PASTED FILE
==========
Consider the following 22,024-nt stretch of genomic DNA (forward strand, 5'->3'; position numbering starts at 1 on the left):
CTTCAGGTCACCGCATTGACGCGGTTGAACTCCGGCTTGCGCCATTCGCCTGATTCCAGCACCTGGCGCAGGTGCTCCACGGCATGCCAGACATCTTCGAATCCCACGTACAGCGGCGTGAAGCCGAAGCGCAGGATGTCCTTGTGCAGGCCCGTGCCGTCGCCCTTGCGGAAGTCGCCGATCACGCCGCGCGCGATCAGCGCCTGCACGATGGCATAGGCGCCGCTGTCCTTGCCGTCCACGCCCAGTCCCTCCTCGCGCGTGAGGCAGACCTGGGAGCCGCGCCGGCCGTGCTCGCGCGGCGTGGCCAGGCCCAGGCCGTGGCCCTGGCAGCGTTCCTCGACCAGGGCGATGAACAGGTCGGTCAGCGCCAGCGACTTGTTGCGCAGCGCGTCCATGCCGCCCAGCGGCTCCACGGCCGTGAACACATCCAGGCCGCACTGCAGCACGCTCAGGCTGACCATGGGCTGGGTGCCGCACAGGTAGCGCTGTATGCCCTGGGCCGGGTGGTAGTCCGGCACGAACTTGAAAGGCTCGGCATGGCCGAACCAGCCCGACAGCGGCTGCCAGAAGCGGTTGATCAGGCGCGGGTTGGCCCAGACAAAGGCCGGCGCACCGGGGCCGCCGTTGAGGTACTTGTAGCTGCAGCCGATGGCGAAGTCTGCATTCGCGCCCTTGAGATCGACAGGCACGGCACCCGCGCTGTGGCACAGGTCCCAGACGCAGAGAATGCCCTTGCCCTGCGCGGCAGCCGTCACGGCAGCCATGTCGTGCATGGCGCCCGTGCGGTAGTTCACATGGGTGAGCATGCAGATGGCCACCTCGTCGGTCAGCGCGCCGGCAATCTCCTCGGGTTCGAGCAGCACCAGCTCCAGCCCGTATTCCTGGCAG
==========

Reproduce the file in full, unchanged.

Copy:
Consider the following 22,024-nt stretch of genomic DNA (forward strand, 5'->3'; position numbering starts at 1 on the left):
CTTCAGGTCACCGCATTGACGCGGTTGAACTCCGGCTTGCGCCATTCGCCTGATTCCAGCACCTGGCGCAGGTGCTCCACGGCATGCCAGACATCTTCGAATCCCACGTACAGCGGCGTGAAGCCGAAGCGCAGGATGTCCTTGTGCAGGCCCGTGCCGTCGCCCTTGCGGAAGTCGCCGATCACGCCGCGCGCGATCAGCGCCTGCACGATGGCATAGGCGCCGCTGTCCTTGCCGTCCACGCCCAGTCCCTCCTCGCGCGTGAGGCAGACCTGGGAGCCGCGCCGGCCGTGCTCGCGCGGCGTGGCCAGGCCCAGGCCGTGGCCCTGGCAGCGTTCCTCGACCAGGGCGATGAACAGGTCGGTCAGCGCCAGCGACTTGTTGCGCAGCGCGTCCATGCCGCCCAGCGGCTCCACGGCCGTGAACACATCCAGGCCGCACTGCAGCACGCTCAGGCTGACCATGGGCTGGGTGCCGCACAGGTAGCGCTGTATGCCCTGGGCCGGGTGGTAGTCCGGCACGAACTTGAAAGGCTCGGCATGGCCGAACCAGCCCGACAGCGGCTGCCAGAAGCGGTTGATCAGGCGCGGGTTGGCCCAGACAAAGGCCGGCGCACCGGGGCCGCCGTTGAGGTACTTGTAGCTGCAGCCGATGGCGAAGTCTGCATTCGCGCCCTTGAGATCGACAGGCACGGCACCCGCGCTGTGGCACAGGTCCCAGACGCAGAGAATGCCCTTGCCCTGCGCGGCAGCCGTCACGGCAGCCATGTCGTGCATGGCGCCCGTGCGGTAGTTCACATGGGTGAGCATGCAGATGGCCACCTCGTCGGTCAGCGCGCCGGCAATCTCCTCGGGTTCGAGCAGCACCAGCTCCAGCCCGTATTCCTGGCAG